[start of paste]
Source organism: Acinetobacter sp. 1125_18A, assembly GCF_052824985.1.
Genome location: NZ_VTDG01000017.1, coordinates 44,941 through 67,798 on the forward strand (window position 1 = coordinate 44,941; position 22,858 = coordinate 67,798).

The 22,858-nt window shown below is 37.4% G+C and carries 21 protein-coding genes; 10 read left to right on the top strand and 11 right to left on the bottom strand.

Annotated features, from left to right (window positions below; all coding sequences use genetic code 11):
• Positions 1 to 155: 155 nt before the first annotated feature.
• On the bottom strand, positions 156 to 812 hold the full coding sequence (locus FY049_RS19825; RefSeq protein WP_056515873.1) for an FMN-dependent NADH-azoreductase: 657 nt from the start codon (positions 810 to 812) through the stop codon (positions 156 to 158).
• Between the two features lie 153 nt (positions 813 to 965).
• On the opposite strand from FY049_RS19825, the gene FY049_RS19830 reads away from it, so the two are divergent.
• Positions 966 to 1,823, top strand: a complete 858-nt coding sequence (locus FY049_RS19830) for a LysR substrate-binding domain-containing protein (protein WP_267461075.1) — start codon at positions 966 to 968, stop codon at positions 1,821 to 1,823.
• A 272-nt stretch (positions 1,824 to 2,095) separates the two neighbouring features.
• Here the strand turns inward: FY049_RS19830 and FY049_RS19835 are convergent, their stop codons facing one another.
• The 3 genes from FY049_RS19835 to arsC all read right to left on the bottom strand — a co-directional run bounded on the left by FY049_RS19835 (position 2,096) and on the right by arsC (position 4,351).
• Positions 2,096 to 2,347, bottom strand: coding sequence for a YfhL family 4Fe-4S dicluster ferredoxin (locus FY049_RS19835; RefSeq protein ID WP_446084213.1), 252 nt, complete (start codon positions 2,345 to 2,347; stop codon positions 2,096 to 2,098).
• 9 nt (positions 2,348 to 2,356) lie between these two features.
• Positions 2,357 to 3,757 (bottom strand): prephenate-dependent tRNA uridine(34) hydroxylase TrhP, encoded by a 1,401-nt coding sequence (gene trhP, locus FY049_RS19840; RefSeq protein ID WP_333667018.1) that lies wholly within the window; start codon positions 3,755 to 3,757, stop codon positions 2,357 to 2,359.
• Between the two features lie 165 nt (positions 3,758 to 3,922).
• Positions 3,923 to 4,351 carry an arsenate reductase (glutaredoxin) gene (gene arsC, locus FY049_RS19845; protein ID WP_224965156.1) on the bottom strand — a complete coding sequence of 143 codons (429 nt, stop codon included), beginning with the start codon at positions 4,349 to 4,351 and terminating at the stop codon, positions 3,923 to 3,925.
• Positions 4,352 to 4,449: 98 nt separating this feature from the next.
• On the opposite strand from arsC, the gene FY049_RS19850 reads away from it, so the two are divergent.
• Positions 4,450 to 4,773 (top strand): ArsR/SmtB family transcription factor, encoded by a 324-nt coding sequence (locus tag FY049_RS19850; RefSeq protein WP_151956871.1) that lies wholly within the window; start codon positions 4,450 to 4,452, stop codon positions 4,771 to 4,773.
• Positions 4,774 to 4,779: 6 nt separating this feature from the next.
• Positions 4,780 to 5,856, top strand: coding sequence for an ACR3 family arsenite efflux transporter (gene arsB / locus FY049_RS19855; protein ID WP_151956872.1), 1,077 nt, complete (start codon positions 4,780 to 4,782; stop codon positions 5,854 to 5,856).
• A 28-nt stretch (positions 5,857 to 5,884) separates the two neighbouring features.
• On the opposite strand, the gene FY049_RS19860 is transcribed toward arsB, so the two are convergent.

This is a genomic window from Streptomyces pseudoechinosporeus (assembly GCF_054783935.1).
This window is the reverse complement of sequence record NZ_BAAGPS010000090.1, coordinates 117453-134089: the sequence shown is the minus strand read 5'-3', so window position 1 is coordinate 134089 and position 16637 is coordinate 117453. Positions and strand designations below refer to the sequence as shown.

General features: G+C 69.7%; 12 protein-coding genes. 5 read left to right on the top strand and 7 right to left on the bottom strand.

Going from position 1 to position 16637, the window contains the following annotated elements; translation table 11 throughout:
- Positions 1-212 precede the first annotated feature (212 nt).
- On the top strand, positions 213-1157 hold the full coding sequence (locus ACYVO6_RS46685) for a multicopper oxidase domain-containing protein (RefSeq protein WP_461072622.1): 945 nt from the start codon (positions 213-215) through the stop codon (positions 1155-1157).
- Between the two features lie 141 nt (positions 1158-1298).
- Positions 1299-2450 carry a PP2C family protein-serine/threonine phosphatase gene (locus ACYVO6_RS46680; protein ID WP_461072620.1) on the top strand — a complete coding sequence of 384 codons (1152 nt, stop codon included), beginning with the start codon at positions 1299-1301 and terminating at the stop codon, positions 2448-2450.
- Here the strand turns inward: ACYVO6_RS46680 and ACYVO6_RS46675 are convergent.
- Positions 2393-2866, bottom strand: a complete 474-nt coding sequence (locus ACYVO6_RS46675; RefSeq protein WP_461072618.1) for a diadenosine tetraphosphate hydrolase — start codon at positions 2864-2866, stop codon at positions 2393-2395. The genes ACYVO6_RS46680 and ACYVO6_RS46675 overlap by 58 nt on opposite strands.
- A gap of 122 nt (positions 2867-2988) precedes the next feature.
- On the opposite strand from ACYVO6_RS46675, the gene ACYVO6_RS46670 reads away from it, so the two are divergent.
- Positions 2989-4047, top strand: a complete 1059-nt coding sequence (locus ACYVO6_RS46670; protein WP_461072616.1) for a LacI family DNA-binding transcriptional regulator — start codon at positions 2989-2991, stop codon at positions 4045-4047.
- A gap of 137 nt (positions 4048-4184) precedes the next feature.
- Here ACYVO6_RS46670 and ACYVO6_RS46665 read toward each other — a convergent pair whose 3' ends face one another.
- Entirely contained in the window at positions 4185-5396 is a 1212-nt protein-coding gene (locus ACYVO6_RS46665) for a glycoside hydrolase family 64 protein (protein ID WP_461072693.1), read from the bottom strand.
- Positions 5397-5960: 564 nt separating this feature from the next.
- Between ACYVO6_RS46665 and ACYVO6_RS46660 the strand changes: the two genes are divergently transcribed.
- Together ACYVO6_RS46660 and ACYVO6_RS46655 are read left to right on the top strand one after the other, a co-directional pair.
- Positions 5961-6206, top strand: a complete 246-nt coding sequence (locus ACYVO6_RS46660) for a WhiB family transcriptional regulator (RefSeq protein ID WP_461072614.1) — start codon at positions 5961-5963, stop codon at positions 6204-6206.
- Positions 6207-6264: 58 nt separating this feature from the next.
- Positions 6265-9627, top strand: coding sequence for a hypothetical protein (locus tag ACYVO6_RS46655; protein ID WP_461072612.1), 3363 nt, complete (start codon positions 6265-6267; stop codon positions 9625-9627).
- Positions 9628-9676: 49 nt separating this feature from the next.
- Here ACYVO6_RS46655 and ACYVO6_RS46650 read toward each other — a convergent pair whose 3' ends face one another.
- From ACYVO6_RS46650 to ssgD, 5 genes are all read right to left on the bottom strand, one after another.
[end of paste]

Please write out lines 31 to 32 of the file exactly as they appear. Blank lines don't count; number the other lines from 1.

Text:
- Between the two features lie 141 nt (positions 1158-1298).
- Positions 1299-2450 carry a PP2C family protein-serine/threonine phosphatase gene (locus ACYVO6_RS46680; protein ID WP_461072620.1) on the top strand — a complete coding sequence of 384 codons (1152 nt, stop codon included), beginning with the start codon at positions 1299-1301 and terminating at the stop codon, positions 2448-2450.